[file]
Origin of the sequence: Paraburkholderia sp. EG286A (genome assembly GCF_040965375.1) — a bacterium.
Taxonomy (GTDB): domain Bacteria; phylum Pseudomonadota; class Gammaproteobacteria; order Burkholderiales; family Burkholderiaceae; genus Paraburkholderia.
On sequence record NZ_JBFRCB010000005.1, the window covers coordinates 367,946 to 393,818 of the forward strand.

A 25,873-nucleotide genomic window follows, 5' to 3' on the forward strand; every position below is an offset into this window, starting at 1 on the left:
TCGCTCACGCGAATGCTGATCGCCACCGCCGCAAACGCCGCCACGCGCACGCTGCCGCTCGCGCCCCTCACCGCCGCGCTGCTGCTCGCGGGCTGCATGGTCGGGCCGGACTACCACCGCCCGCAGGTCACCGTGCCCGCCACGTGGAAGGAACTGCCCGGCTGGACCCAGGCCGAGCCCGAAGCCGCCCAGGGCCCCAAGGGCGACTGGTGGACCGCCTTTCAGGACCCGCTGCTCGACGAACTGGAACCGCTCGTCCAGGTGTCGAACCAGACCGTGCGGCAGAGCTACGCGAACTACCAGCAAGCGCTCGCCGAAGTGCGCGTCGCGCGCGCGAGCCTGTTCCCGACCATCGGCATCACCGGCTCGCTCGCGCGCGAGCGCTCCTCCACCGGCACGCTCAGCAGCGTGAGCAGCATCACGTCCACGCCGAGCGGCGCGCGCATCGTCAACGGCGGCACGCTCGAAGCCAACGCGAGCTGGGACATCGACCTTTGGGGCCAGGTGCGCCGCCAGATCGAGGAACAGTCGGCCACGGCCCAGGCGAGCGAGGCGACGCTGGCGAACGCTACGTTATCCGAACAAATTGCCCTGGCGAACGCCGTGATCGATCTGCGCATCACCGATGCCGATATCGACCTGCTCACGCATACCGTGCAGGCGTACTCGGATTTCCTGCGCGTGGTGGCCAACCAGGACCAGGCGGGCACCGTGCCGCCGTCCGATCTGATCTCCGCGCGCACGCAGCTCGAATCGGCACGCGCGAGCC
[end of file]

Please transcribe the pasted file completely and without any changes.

Origin of the sequence: Paraburkholderia sp. EG286A (genome assembly GCF_040965375.1) — a bacterium.
Taxonomy (GTDB): domain Bacteria; phylum Pseudomonadota; class Gammaproteobacteria; order Burkholderiales; family Burkholderiaceae; genus Paraburkholderia.
On sequence record NZ_JBFRCB010000005.1, the window covers coordinates 367,946 to 393,818 of the forward strand.

A 25,873-nucleotide genomic window follows, 5' to 3' on the forward strand; every position below is an offset into this window, starting at 1 on the left:
TCGCTCACGCGAATGCTGATCGCCACCGCCGCAAACGCCGCCACGCGCACGCTGCCGCTCGCGCCCCTCACCGCCGCGCTGCTGCTCGCGGGCTGCATGGTCGGGCCGGACTACCACCGCCCGCAGGTCACCGTGCCCGCCACGTGGAAGGAACTGCCCGGCTGGACCCAGGCCGAGCCCGAAGCCGCCCAGGGCCCCAAGGGCGACTGGTGGACCGCCTTTCAGGACCCGCTGCTCGACGAACTGGAACCGCTCGTCCAGGTGTCGAACCAGACCGTGCGGCAGAGCTACGCGAACTACCAGCAAGCGCTCGCCGAAGTGCGCGTCGCGCGCGCGAGCCTGTTCCCGACCATCGGCATCACCGGCTCGCTCGCGCGCGAGCGCTCCTCCACCGGCACGCTCAGCAGCGTGAGCAGCATCACGTCCACGCCGAGCGGCGCGCGCATCGTCAACGGCGGCACGCTCGAAGCCAACGCGAGCTGGGACATCGACCTTTGGGGCCAGGTGCGCCGCCAGATCGAGGAACAGTCGGCCACGGCCCAGGCGAGCGAGGCGACGCTGGCGAACGCTACGTTATCCGAACAAATTGCCCTGGCGAACGCCGTGATCGATCTGCGCATCACCGATGCCGATATCGACCTGCTCACGCATACCGTGCAGGCGTACTCGGATTTCCTGCGCGTGGTGGCCAACCAGGACCAGGCGGGCACCGTGCCGCCGTCCGATCTGATCTCCGCGCGCACGCAGCTCGAATCGGCACGCGCGAGCC